Tom Payne took that photo. From his point of view, “There is no big story here. Finding the right watch was the most difficult part. Then it was mostly tedious Photoshop work.” Easy for him to say. Much harder to accomplish…even taking a picture of a watch. It’s the photo that makes the ad…makes it stand out from the wallpaper. What is seemingly simple is what makes the concept work: quality of image.

I suggest again (see Sunday, 5 February, below) that there’s a big difference between a sales guy with a digital camera and a professional photographer. Tom is one. He’s been shooting for years and most of you have seen his work for a wide variety of clients, especially in this area. Some of his oilpatch images are iconic.

More of his photographs are here. You can also see how easy it is to get in touch with him. Join my modest campaign to return to a higher standard of industry photography by looking at his work.

Photo © Tom Payne. Client: Nobel Drilling/Savage Design

Wednesday, February 22, 2006

KRES Birthday

Bulgaria has been populated for more than 2,000 years. It became a “nation” in 1878, and Sofia became the capital in 1879. A mere 113 years later, Krassimir Guergov (left) founded Advertising Agency KRES. It is with some pleasure, then, that I received the following e-mail from long-time Dialogue colleague Kalina Ivanova.

Dear Friends! On February 20th our agency celebrates a Birthday for the 14th time. To be born is an act, but to live is a continuous voyage with you - our clients and partners. Thank you so much for being with us, our wish is to guide you with confidence along the signs that lead to success! Krassi Guergov and your KRES Team.

KRES became a member of the Association of Advertising Agencies-Bulgaria in 1996, and joined Dialogue International in the millennium year: a welcome addition to our European-based network and a regular participant in our Dialogue Managers Meetings and Forums.

In Eastern Europe, KRES has worked on the Levis account, Daimler Chrysler, Guinness, and a potload of public campaigns, like the media campaign aimed at promoting the EU among the Bulgarian public. E-mail and if you want to join your congratulations to mine.

Now: a particular shout-out to Kalina and Stanislava Ivkova – and Happy Birthday to everyone at KRES in Sofia. Enjoy your teenage years!

Friday, February 17, 2006

Lawyer Limits?

I am not certain who originated this. I got it straight from an Austin colleague who’s not known for his Republican sympathies. He got it from his lawyer: blame it on him.

Impatient with efforts to close the courts to litigants, the Administration literally fired the first shot in its groundbreaking “No Lawyer Left Standing” initiative. Vice-President Dick Cheney, hunting on a private lawyer ranch near Kingsville, Texas, bagged an impressive buck (Harry Whittington, UT Law ‘50).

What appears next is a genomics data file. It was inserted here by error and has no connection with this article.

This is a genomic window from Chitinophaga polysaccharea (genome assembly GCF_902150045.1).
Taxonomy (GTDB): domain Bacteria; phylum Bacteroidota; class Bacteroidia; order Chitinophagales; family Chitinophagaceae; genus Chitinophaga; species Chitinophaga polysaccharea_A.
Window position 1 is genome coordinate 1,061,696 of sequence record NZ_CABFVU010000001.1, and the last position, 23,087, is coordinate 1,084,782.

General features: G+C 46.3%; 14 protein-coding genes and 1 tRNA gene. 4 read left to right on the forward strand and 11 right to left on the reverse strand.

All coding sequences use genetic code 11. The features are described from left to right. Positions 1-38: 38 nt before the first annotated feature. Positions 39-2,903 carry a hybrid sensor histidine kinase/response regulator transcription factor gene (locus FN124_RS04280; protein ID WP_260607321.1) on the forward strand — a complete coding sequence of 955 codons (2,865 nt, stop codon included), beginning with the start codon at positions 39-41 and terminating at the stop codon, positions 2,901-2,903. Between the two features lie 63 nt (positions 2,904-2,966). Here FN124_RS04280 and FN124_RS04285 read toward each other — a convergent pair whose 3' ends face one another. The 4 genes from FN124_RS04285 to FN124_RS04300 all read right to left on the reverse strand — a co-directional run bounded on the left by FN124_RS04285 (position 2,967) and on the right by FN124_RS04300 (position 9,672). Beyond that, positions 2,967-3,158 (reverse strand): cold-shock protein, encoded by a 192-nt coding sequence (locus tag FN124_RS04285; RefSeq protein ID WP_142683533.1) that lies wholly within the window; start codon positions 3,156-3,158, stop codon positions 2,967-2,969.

Under the new program, hunters may take one white shoe in-house lawyer or three outside lawyers daily. The limit has been suspended for trial lawyers. “We've just got to thin the herd,” said the Vice-President. “We've tried tort reform and caps on damages, but people are still suing.” Cheney added, “It’s easy and fun. In Texas, you can shoot in almost any direction and hit a lawyer.”

In fairness, the Texas Parks and Wildlife Department has not yet revised its Upland Game rules to include attorneys – it is not clear if lawyers fall under the “Depredating Feral Hogs” exception. Game wardens have received no new instructions.

However, it is rumored that TPWD will either issue a RFP for designing a new Texas Lawyers Hunting Stamp or conduct a design contest for a 2007 stamp similar to that conducted by the Federal Duck Stamp Program. Watch this space for further developments.

Thanks and a tip of the Hatlo hat to Roger Edmondson.

Thursday, February 16, 2006

Valentine Prizes

For Valentine’s Day, Prism Design is a multiple winner. Principal Susan Reeves set an internal challenge, asking her “Prismatics” to create a package reflecting the Valentine’s theme, “Do You Have Heart?”

The contestants were asked to create a package design using a blank container and heart provided. No other rules. The contestants’ entries were to be submitted one week later for judging. Six Prismatics accepted the challenge. (Not all were designers.)

The competitors included: Terry Teutsch, Rhonda Stegent, Stacy Allen, Miss Anne Stovall, Susan Reeves and Paul Leigh. Celebrity judge Becky Chaffin of Olmsted-Kirk Paper Company awarded the win to Miss Anne’s entry (above). Congratulations!

Then all the decorated boxes were filled with chockies and shared with a group of Prism’s clients on Valentine’s Day. E-mail to get a look at all the entries.

Win #2: Mary Teutsch, Terry’s wife, gave birth to a beautiful girl – on Valentine’s Day. So the Prismatics not only gave, they received. Double congratulations to Mary and Terry. Photos to follow.

Tuesday, February 14, 2006

My Valentine

We are at a wedding in Lake City, Minnesota. St. Mary’s Church this past October. Rachel took the photo on the fly. I am sure I made some sort of joke – and cracked myself up. Barbara liked it, too. After almost 29 years, she is remarkably forbearing. All my love…Richard.

Photo © 2005, Rachel Baron. All rights reserved.

Monday, February 13, 2006

Snowpologies, Paul

The creator of Mister William, Paul Leigh, telephoned me Saturday morning, just before he got on a plane to go to New York City to attend Toy Fair. He was looking forward to the trip, but a trifle worried about the possibility of snow in the city.

While we talked, I pulled up the Weather Channel and looked at the forecast. I noted that a modest snowfall was predicted: four to six inches on Saturday night and on Sunday. I said, “Bundle up warmly.”

I said, “New York City is used to these snow amounts. You won’t have any problem getting around.”